You may notice that the nurses have your baby tightly wrapped up like a little burrito for nearly her whole hospital stay. This is soothing, warm, and calming. Swaddling also helps confine your baby's limbs, keeping the Moro reflex at bay, which causes your baby to startle and throw her limbs out, often waking her up. Let's face it, once your baby is asleep, you want her to stay that way for a while. Swaddling also mimics the tight, very cozy feeling of being in the womb and reduces the symptoms of colic. Some babies like their little hands or arms free from swaddling, so watch for your baby's cues on what she prefers. Also, be aware of overheating in warm weather. Use all those darling blankets you received at your baby showers. Learn how to swaddle your baby from the pros at the hospital.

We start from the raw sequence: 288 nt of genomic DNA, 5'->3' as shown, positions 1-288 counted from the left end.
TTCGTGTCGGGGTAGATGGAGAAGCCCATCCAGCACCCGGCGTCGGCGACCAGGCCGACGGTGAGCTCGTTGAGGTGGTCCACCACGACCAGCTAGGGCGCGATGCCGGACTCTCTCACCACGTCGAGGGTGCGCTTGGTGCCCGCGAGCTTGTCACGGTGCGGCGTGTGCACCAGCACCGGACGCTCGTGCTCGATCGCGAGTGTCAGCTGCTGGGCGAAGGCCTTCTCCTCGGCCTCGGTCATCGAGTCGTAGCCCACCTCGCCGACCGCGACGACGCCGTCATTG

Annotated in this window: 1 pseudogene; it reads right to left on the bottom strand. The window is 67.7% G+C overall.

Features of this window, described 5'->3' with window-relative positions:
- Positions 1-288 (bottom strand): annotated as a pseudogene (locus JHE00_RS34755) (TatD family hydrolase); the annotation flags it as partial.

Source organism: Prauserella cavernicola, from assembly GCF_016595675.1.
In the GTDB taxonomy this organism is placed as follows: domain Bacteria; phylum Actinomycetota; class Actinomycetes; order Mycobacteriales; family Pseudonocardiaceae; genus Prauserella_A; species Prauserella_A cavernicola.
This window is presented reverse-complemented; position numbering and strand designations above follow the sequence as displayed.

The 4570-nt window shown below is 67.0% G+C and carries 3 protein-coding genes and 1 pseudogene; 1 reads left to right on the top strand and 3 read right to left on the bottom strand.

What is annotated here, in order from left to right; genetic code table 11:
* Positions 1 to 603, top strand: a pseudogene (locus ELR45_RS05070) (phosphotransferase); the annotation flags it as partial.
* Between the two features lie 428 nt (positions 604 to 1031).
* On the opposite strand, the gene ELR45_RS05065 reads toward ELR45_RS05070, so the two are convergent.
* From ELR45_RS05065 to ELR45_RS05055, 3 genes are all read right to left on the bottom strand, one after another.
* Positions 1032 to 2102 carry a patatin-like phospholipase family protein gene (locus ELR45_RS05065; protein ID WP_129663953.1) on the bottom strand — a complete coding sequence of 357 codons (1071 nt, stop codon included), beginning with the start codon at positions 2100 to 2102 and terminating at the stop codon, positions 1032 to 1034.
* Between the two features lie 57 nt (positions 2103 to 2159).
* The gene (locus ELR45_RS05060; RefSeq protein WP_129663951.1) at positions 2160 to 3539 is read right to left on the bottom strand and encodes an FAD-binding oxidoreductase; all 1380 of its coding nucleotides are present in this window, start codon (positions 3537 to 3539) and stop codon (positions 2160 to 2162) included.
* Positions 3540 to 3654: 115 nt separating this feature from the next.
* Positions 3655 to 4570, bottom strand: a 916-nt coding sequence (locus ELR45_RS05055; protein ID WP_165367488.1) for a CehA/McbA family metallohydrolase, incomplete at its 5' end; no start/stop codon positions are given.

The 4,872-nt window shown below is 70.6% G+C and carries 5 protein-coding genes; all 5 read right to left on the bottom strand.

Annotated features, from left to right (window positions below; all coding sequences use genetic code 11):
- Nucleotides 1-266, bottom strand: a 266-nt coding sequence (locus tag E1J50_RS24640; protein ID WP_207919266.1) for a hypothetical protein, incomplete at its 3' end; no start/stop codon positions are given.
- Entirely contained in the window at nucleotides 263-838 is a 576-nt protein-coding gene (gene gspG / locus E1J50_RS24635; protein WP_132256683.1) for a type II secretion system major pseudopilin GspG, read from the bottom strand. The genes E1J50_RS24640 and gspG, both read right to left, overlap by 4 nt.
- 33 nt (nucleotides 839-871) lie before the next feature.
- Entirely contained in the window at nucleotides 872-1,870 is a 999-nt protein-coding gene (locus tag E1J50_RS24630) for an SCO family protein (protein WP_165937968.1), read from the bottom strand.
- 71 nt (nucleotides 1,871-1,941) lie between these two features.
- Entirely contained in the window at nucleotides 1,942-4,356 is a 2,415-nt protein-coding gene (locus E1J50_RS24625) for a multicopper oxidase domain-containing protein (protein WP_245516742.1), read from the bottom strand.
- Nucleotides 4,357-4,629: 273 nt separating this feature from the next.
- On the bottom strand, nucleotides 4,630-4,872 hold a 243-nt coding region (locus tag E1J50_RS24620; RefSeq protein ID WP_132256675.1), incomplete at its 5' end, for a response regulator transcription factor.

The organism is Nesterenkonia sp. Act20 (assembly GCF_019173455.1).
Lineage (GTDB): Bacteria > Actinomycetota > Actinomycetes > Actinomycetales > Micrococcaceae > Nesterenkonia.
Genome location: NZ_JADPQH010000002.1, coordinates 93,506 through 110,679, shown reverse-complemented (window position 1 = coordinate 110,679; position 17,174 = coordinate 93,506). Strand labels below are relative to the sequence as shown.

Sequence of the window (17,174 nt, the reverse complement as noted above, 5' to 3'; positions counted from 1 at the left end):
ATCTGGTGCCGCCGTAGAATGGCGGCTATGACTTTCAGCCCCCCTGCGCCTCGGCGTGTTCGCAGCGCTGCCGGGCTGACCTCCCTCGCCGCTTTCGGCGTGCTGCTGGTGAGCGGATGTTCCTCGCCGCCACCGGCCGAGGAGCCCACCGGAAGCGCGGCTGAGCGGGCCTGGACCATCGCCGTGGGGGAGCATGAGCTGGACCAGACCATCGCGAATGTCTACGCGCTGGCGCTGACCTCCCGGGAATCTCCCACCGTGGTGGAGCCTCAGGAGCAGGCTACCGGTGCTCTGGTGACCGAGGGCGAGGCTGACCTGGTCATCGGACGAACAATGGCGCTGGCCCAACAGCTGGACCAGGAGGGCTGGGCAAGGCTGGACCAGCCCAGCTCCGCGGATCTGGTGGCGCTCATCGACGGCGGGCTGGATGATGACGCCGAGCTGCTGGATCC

A note about swaddling and SIDS: Babies should be put to sleep on their backs to reduce the risk of Sudden Infant Death Syndrome (SIDS). However, studies have shown that up to 30 percent of parents abandon the practice of putting babies on their backs to sleep within weeks or months because the baby doesn't sleep well on her back. This is especially disturbing as two to four months is the peak risk period for SIDS. Babies who are swaddled, though, often sleep better on their backs because they're not startled awake by the Moro reflex. Since swaddled babies are more likely to be placed on their backs to sleep, it decreases their chances of SIDS. Ask the nurses at the hospital to show you how to swaddle properly for maximum benefit and safety. Special swaddling blankets are also available.